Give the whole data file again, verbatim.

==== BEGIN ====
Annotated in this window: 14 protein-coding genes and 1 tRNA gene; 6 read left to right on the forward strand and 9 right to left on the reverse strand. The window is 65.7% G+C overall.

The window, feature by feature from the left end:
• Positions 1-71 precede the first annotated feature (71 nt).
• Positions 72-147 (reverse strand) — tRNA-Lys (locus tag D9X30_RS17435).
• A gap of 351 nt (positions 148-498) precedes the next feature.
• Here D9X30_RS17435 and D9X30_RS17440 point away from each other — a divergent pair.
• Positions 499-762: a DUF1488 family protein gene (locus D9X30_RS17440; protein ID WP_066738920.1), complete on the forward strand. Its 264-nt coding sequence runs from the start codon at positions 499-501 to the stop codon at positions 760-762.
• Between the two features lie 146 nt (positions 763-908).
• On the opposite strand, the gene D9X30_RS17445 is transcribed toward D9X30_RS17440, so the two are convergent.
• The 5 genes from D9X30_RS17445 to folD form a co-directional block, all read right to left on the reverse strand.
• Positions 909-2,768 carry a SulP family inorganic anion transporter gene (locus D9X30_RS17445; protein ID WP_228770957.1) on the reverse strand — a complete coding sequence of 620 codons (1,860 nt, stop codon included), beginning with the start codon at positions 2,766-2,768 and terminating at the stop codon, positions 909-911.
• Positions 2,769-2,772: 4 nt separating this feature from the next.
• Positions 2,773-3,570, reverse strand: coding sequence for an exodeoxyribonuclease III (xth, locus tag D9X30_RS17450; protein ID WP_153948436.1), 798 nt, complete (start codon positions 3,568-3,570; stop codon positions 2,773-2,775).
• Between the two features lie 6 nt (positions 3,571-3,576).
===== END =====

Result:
Annotated in this window: 14 protein-coding genes and 1 tRNA gene; 6 read left to right on the forward strand and 9 right to left on the reverse strand. The window is 65.7% G+C overall.

The window, feature by feature from the left end:
• Positions 1-71 precede the first annotated feature (71 nt).
• Positions 72-147 (reverse strand) — tRNA-Lys (locus tag D9X30_RS17435).
• A gap of 351 nt (positions 148-498) precedes the next feature.
• Here D9X30_RS17435 and D9X30_RS17440 point away from each other — a divergent pair.
• Positions 499-762: a DUF1488 family protein gene (locus D9X30_RS17440; protein ID WP_066738920.1), complete on the forward strand. Its 264-nt coding sequence runs from the start codon at positions 499-501 to the stop codon at positions 760-762.
• Between the two features lie 146 nt (positions 763-908).
• On the opposite strand, the gene D9X30_RS17445 is transcribed toward D9X30_RS17440, so the two are convergent.
• The 5 genes from D9X30_RS17445 to folD form a co-directional block, all read right to left on the reverse strand.
• Positions 909-2,768 carry a SulP family inorganic anion transporter gene (locus D9X30_RS17445; protein ID WP_228770957.1) on the reverse strand — a complete coding sequence of 620 codons (1,860 nt, stop codon included), beginning with the start codon at positions 2,766-2,768 and terminating at the stop codon, positions 909-911.
• Positions 2,769-2,772: 4 nt separating this feature from the next.
• Positions 2,773-3,570, reverse strand: coding sequence for an exodeoxyribonuclease III (xth, locus tag D9X30_RS17450; protein ID WP_153948436.1), 798 nt, complete (start codon positions 3,568-3,570; stop codon positions 2,773-2,775).
• Between the two features lie 6 nt (positions 3,571-3,576).